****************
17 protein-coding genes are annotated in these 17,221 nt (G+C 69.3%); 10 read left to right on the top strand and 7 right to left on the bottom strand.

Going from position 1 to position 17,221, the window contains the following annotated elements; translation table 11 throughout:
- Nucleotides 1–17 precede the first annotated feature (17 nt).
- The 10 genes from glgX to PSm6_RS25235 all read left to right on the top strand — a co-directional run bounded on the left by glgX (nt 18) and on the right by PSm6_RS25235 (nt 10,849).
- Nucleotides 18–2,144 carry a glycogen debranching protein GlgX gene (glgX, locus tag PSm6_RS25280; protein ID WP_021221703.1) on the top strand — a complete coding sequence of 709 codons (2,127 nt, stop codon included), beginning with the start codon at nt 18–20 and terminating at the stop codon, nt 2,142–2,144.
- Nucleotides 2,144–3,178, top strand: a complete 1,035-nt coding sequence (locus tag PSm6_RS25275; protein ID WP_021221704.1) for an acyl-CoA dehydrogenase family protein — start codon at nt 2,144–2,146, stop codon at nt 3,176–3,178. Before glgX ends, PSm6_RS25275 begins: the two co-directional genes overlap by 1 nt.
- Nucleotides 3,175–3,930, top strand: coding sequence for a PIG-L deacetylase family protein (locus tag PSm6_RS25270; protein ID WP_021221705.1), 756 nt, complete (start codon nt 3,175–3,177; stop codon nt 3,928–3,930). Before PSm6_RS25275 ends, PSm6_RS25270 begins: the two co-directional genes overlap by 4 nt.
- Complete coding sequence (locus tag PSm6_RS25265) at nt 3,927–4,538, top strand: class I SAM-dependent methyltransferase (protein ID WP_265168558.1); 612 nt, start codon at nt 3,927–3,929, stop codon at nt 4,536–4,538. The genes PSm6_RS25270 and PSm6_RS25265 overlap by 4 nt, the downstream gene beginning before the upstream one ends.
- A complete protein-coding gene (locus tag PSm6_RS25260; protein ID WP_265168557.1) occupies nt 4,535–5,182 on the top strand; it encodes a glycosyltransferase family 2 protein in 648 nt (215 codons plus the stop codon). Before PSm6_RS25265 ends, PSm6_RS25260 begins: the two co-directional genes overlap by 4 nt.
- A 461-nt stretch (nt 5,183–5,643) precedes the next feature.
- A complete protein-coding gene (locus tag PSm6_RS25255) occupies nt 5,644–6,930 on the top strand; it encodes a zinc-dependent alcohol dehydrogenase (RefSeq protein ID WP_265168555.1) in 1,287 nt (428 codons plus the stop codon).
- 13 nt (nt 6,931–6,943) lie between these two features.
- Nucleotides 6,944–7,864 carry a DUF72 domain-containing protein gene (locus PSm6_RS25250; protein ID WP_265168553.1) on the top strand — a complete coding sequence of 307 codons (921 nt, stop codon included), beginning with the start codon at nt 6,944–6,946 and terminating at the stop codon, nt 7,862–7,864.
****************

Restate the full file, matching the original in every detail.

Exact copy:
17 protein-coding genes are annotated in these 17,221 nt (G+C 69.3%); 10 read left to right on the top strand and 7 right to left on the bottom strand.

Going from position 1 to position 17,221, the window contains the following annotated elements; translation table 11 throughout:
- Nucleotides 1–17 precede the first annotated feature (17 nt).
- The 10 genes from glgX to PSm6_RS25235 all read left to right on the top strand — a co-directional run bounded on the left by glgX (nt 18) and on the right by PSm6_RS25235 (nt 10,849).
- Nucleotides 18–2,144 carry a glycogen debranching protein GlgX gene (glgX, locus tag PSm6_RS25280; protein ID WP_021221703.1) on the top strand — a complete coding sequence of 709 codons (2,127 nt, stop codon included), beginning with the start codon at nt 18–20 and terminating at the stop codon, nt 2,142–2,144.
- Nucleotides 2,144–3,178, top strand: a complete 1,035-nt coding sequence (locus tag PSm6_RS25275; protein ID WP_021221704.1) for an acyl-CoA dehydrogenase family protein — start codon at nt 2,144–2,146, stop codon at nt 3,176–3,178. Before glgX ends, PSm6_RS25275 begins: the two co-directional genes overlap by 1 nt.
- Nucleotides 3,175–3,930, top strand: coding sequence for a PIG-L deacetylase family protein (locus tag PSm6_RS25270; protein ID WP_021221705.1), 756 nt, complete (start codon nt 3,175–3,177; stop codon nt 3,928–3,930). Before PSm6_RS25275 ends, PSm6_RS25270 begins: the two co-directional genes overlap by 4 nt.
- Complete coding sequence (locus tag PSm6_RS25265) at nt 3,927–4,538, top strand: class I SAM-dependent methyltransferase (protein ID WP_265168558.1); 612 nt, start codon at nt 3,927–3,929, stop codon at nt 4,536–4,538. The genes PSm6_RS25270 and PSm6_RS25265 overlap by 4 nt, the downstream gene beginning before the upstream one ends.
- A complete protein-coding gene (locus tag PSm6_RS25260; protein ID WP_265168557.1) occupies nt 4,535–5,182 on the top strand; it encodes a glycosyltransferase family 2 protein in 648 nt (215 codons plus the stop codon). Before PSm6_RS25265 ends, PSm6_RS25260 begins: the two co-directional genes overlap by 4 nt.
- A 461-nt stretch (nt 5,183–5,643) precedes the next feature.
- A complete protein-coding gene (locus tag PSm6_RS25255) occupies nt 5,644–6,930 on the top strand; it encodes a zinc-dependent alcohol dehydrogenase (RefSeq protein ID WP_265168555.1) in 1,287 nt (428 codons plus the stop codon).
- 13 nt (nt 6,931–6,943) lie between these two features.
- Nucleotides 6,944–7,864 carry a DUF72 domain-containing protein gene (locus PSm6_RS25250; protein ID WP_265168553.1) on the top strand — a complete coding sequence of 307 codons (921 nt, stop codon included), beginning with the start codon at nt 6,944–6,946 and terminating at the stop codon, nt 7,862–7,864.